One of the legendary figures in Las Vegas gambling lore is Kerry Packer, the late Australian media magnate who loved to play high-stakes baccarat and blackjack at $250,000 a hand or higher.
Now, Packer’s son, James Packer, wants to make his own foray into Las Vegas, but on the opposite side of the tables.
Last week, Packer’s company, Crown Limited, announced it had agreed to buy Las Vegas-based Cannery Casino Resorts (CCR) for about $1.8 billion.
Cannery’s assets include three casinos in Southern Nevada — the Cannery, Nevada Palace and the Rampart — and the Meadows Racetrack & Casino in Pittsburgh, Pennsylvania.
Cannery is also developing two casino/hotel complexes, which are expected to be completed or substantially completed prior to financial close of the acquisition:
”¡ East Side Cannery in Henderson, which will replace the existing Nevada Palace.
”¡ The Meadows Racetrack & Casino: a facility that will replace the existing temporary quarters in 2009.
At completion of these two construction projects, CCR will operate approximately 8,400 slots and 75 tables and over 720 hotel rooms throughout its properties.
CCR is owned by Millennium Gaming Inc (58%), which is a joint venture between Bill Paulos and Bill Wortman, and entities managed by Oaktree Capital.
The Cannery’s connection to Packer may have been established in the early 1990s, when Kerry Packer hired Paulos to run Crown in Melbourne when it first opened.
"Crown is a world class operator," Paulos said last week. "We absolutely believe that Crown’s acquisition of Cannery Casino Resorts is a great fit for our company and the future of our employees."
Since Packer’s death in 2005, his son has sought to move out from beneath his father’s oversized shadow by shifting the family business from media to gaming.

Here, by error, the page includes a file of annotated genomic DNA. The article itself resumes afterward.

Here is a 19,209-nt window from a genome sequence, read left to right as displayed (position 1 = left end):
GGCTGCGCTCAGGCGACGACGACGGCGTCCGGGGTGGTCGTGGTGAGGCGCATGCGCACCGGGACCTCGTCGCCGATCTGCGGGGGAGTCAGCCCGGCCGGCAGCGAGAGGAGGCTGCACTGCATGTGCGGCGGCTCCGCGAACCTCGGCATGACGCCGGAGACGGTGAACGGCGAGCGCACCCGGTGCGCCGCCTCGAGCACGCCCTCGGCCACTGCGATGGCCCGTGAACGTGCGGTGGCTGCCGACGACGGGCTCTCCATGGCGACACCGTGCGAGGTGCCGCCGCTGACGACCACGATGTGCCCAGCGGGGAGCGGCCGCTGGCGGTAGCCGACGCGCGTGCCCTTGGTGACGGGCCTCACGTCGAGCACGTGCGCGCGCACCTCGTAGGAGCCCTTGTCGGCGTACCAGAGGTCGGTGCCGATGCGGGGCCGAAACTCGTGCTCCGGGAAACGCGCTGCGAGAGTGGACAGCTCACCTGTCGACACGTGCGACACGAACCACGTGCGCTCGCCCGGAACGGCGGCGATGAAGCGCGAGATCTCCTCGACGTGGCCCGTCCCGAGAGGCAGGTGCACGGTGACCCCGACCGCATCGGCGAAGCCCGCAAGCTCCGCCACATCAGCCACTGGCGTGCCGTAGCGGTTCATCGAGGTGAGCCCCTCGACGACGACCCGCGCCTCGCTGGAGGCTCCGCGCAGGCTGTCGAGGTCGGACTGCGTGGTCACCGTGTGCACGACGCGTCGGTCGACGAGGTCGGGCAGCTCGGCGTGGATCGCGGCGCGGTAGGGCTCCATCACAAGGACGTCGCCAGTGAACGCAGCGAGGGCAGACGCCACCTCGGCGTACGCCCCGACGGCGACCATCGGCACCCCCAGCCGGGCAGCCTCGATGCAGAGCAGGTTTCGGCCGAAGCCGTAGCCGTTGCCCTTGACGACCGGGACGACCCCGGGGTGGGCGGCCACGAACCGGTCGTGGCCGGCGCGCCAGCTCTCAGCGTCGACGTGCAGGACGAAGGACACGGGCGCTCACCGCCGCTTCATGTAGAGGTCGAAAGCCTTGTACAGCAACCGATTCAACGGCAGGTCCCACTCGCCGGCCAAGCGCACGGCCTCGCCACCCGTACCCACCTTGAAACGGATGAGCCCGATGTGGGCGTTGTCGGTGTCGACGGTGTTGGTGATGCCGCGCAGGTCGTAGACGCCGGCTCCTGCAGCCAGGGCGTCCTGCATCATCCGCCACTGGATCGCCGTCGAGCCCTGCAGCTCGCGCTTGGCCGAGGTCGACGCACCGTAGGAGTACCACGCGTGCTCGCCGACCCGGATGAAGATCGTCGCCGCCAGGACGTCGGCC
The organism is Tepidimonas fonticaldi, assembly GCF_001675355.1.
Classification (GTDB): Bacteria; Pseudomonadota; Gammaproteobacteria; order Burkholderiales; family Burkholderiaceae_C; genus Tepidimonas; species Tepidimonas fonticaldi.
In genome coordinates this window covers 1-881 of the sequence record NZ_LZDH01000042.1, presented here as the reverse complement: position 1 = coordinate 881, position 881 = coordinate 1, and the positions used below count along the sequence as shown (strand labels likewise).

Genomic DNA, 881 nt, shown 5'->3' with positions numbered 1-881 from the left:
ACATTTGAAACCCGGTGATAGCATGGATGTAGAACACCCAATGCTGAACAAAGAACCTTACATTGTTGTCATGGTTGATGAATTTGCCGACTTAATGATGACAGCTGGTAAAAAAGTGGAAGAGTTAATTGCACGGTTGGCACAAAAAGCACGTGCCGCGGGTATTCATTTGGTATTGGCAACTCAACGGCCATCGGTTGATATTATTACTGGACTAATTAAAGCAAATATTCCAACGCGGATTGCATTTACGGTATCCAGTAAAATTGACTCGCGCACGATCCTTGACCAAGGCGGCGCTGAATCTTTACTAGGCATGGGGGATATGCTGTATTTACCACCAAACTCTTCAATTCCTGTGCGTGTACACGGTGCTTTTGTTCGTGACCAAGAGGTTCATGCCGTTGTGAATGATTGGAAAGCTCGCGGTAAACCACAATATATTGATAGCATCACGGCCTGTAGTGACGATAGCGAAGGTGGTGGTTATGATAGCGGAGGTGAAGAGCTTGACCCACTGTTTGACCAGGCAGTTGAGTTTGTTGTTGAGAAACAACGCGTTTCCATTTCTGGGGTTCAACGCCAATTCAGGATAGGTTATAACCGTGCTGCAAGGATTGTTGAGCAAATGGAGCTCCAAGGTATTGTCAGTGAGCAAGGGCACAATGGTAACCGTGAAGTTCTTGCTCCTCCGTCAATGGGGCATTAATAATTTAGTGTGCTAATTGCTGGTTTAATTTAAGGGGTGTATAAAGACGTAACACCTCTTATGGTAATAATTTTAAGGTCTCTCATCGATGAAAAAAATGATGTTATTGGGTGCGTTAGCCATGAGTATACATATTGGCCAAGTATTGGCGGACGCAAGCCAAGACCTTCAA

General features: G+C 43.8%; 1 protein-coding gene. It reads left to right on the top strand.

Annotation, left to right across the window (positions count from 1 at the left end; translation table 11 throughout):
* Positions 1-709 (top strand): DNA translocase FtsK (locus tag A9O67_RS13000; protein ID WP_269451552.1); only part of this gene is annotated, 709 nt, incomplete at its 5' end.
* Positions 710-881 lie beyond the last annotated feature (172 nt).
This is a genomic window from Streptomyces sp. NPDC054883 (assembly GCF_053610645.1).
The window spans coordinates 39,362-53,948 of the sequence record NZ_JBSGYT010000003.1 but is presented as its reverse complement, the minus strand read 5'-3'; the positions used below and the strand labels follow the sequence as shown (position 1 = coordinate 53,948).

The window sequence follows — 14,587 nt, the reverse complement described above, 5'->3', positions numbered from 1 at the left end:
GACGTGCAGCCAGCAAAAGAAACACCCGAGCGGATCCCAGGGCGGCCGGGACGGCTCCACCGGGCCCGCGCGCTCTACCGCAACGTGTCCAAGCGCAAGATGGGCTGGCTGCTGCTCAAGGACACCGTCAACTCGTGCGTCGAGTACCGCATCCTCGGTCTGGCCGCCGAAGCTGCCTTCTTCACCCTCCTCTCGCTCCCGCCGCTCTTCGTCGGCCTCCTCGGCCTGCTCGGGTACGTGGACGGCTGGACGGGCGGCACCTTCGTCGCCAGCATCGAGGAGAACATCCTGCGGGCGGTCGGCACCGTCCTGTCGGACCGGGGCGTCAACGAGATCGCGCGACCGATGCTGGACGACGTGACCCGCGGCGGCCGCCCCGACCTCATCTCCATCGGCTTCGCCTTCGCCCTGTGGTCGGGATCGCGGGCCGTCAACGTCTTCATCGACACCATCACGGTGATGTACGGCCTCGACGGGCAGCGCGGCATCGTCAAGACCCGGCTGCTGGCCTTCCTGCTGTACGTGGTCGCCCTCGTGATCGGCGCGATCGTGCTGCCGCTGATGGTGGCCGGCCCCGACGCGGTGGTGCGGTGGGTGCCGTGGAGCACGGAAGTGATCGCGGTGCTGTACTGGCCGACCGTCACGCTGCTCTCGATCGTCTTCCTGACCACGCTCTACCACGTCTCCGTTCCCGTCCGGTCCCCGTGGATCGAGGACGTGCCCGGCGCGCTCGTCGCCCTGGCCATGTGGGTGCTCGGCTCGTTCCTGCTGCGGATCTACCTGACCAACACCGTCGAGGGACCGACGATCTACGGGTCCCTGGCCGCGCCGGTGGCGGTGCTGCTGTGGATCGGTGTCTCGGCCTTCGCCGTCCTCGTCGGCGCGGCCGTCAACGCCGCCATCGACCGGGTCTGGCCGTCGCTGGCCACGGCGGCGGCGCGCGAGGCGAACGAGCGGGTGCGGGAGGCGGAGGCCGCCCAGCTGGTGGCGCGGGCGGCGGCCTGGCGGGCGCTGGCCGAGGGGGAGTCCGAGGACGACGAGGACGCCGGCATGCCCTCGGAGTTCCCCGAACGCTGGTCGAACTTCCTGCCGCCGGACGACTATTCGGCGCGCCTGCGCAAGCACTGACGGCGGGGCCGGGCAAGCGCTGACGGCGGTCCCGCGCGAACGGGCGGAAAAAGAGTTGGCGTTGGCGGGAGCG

Over the last couple of years, Packer has sold down Publishing and Broadcasting’s interest in his father’s beloved Nine Network to just 25 percent, and poured the funds into an expansion of the Crown casino empire in Australia, Macau, Britain, Canada and now the U.S.
"CCR’s existing shareholders — Bill Paulos, Bill Wortman and Oaktree — have created first class locals properties located in markets with attractive, long-term growth prospects," Packer said last week. "Crown’s skills and experience in operating successful locals casinos will enable us to grow the CCR business further."
The purchase of Cannery Casino Resorts will require the approval and licensing of Crown (and presumably James Packer) by the Nevada Gaming Commission, Pennsylvania Gaming Control Board and the Pennsylvania Harness Racing Commission. The process will take at least 12 months and possibly up to 18 months.
Earlier this year, Packer invested $250 million in the Fontainebleau Resort project, a $2.8 billion Las Vegas development scheduled to open in 2009 on the north end of the Las Vegas Strip.
According to the Nevada Gaming Control Board, Packer has yet to apply for a casino licence.
The board’s chairman, Dennis Neilander, has already indicated that he would be looking very closely at Packer’s partners, specifically Lawrence Ho, son of the colorful Macau gaming identity Stanley Ho.
Packer and Lawrence Ho jointly opened the $540 million Crown Macau Casino earlier this year. Stanley Ho has repeatedly denied allegations of links between his casinos and organized crime activities, including money laundering, drug trafficking and prostitution.
In March, MGM Mirage was dragged before the Nevada Gaming Control Board to explain its relationship with Stanley Ho’s daughter, Pansy, in Macau.
Gaming analyst Bill Lerner, of Deutsche Bank, told an Australian newspaper that while Packer should get a licence, his difficulties stem less from his partnership with Lawrence Ho than with his dealings with junket operators — agents paid by casinos to bring high-end gamblers to their properties.
"Some of these guys, let’s say, might have trouble passing muster here in the United States," Lerner said.